ULA headquarters
ULA headquarters in Centennial, Colorado. Credit: Jeffrey Beall via Wikimedia Commons

United Launch Alliance plans to cut 375 jobs this year as part of the company’s transformation to be more competitive. ULA said most, if not all, the cuts will be done through “voluntary separations” as opposed to layoffs. The company currently employs 3,400 people, primarily at its Colorado headquarters and Alabama rocket factory. [Denver Post]

ULA has now indefinitely delayed the next Atlas 5 launch as the investigation into an engine anomaly on the previous launch continues. The launch of the MUOS-5 spacecraft on an Atlas 5 had already slipped a week from May 5 to May 12 because of an investigation into the premature shutdown of the first stage engine on the March 22 launch of a Cygnus cargo spacecraft. That launch delay is now “indefinite,” ULA said Friday, while analysis of the failure continues. [SpacePolicyOnline]

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A top Pentagon official says the Defense Department needs to buy to up to 18 more RD-180 engines. Deputy Defense Secretary Robert Work said in an interview Friday that the RD-180 engines are needed to cover the transition over the next several years to a new engine, which he believes will take at least six years to develop. Access to additional RD-180s have been a highly controversial topic in Congress as it alternates between restricting the number of available engines and lifting those restrictions. [Reuters]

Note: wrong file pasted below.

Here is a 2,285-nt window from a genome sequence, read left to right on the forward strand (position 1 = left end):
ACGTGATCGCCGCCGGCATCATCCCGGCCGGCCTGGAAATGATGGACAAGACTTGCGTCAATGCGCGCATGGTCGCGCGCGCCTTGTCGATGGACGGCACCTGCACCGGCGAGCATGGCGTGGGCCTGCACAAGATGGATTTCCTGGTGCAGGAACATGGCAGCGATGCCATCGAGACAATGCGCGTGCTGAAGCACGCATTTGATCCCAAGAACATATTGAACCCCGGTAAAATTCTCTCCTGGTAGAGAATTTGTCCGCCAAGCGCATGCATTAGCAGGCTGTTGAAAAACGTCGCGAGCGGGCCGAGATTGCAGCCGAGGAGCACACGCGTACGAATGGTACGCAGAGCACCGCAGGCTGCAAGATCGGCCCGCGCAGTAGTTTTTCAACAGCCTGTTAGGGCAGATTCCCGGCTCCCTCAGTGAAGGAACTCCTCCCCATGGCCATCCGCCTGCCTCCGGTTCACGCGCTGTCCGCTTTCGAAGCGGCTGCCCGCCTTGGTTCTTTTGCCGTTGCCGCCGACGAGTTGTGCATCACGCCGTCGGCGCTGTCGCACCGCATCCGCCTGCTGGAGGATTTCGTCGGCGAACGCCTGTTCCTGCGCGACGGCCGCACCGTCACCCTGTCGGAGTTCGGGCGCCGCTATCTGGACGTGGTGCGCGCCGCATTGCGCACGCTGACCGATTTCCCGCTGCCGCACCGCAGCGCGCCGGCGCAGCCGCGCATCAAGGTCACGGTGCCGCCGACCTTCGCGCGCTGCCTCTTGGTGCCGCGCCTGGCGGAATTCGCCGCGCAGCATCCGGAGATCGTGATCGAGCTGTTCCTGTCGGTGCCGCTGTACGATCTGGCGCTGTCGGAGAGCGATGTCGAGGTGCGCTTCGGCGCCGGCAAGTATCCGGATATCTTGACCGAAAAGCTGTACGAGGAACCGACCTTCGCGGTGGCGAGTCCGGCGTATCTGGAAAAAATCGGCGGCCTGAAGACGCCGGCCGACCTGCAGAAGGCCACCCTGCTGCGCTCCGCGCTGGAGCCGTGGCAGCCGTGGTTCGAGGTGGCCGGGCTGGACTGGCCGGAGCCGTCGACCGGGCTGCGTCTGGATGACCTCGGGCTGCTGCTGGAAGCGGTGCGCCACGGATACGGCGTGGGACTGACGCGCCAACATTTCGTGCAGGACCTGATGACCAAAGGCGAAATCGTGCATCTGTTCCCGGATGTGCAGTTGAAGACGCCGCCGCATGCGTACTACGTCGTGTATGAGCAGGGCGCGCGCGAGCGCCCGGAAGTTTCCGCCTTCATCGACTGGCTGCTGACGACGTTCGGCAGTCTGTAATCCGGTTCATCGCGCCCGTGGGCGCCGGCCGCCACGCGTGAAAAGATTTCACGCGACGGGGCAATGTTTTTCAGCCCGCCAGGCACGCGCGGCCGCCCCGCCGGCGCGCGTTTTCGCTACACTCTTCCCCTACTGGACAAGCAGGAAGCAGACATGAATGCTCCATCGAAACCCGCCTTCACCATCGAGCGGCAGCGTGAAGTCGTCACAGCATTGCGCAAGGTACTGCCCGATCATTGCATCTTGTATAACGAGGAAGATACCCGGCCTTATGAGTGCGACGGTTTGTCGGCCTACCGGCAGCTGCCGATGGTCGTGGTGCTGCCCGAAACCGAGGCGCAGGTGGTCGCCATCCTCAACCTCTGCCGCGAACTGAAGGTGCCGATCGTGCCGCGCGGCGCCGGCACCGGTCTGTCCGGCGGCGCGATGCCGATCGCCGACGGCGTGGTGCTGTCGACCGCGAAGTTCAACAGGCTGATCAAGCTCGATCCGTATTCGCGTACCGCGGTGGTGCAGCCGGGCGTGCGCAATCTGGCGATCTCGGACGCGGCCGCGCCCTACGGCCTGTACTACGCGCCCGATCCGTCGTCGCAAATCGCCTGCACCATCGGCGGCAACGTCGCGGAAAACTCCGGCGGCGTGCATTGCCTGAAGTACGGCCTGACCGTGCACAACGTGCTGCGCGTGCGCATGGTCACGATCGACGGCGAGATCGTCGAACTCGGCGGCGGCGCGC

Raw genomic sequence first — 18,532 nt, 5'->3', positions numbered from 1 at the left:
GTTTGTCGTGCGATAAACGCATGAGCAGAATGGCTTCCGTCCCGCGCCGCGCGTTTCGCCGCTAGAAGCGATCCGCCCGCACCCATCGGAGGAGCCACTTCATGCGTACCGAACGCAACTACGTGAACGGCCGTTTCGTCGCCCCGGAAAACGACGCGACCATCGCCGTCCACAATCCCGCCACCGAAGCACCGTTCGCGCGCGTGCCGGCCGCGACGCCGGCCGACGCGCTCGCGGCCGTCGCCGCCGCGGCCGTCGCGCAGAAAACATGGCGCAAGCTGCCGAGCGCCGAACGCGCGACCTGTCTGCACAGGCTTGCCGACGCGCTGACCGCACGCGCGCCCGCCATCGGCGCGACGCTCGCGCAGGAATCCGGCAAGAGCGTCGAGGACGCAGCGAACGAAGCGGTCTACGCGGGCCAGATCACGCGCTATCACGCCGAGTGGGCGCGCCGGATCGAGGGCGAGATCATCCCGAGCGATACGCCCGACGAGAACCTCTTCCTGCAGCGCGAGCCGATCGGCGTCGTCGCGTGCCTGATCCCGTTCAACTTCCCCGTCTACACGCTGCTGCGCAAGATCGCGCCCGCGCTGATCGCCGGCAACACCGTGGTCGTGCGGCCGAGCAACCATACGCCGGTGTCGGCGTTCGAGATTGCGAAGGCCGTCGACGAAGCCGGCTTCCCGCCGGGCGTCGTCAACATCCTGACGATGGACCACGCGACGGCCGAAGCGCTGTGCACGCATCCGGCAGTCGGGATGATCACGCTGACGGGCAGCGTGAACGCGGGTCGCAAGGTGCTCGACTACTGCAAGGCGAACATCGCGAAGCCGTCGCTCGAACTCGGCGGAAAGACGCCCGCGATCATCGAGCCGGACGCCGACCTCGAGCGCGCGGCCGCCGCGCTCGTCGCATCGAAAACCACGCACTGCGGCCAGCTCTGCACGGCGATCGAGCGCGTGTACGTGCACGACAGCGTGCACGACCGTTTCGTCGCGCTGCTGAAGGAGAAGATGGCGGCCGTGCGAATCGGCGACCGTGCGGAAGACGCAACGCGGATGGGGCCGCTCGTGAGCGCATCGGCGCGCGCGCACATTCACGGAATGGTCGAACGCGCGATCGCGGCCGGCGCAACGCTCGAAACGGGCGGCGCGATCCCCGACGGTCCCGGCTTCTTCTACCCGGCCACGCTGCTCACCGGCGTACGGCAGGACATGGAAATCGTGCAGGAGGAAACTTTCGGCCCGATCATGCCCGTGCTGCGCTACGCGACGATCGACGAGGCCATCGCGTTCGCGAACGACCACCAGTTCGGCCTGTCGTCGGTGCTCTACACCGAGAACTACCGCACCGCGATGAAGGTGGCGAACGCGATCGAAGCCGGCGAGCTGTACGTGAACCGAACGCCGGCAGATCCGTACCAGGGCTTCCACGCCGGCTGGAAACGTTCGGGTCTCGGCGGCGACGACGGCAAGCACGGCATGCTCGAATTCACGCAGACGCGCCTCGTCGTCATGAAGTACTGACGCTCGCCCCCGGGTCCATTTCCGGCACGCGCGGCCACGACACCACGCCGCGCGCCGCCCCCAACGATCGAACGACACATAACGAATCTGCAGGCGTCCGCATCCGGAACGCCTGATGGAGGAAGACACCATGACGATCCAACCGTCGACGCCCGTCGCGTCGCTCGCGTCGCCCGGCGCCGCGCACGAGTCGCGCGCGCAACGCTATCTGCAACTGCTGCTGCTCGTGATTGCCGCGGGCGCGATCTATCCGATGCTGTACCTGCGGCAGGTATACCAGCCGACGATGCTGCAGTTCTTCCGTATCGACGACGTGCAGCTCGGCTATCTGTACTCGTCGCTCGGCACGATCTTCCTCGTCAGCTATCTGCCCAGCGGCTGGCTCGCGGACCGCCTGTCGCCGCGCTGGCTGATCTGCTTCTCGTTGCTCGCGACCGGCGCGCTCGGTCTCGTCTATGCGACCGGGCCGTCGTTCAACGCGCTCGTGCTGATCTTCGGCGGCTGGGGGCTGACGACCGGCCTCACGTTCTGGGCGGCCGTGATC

SpaceX successfully launched a Dragon cargo spacecraft on Friday and landed the first stage on a ship at sea. The Falcon 9 lifted off at 4:43 p.m. Eastern Friday on SpaceX’s  eighth cargo delivery mission to the ISS under its current contract with NASA. As the rocket’s second stage placed Dragon in orbit, the first stage landed on a ship in the Atlantic, the company’s first successful landing at sea in five attempts. SpaceX CEO Elon Musk said that the stage would be returned to Florida for test firings and could be reflown as soon as June. [SpaceNews]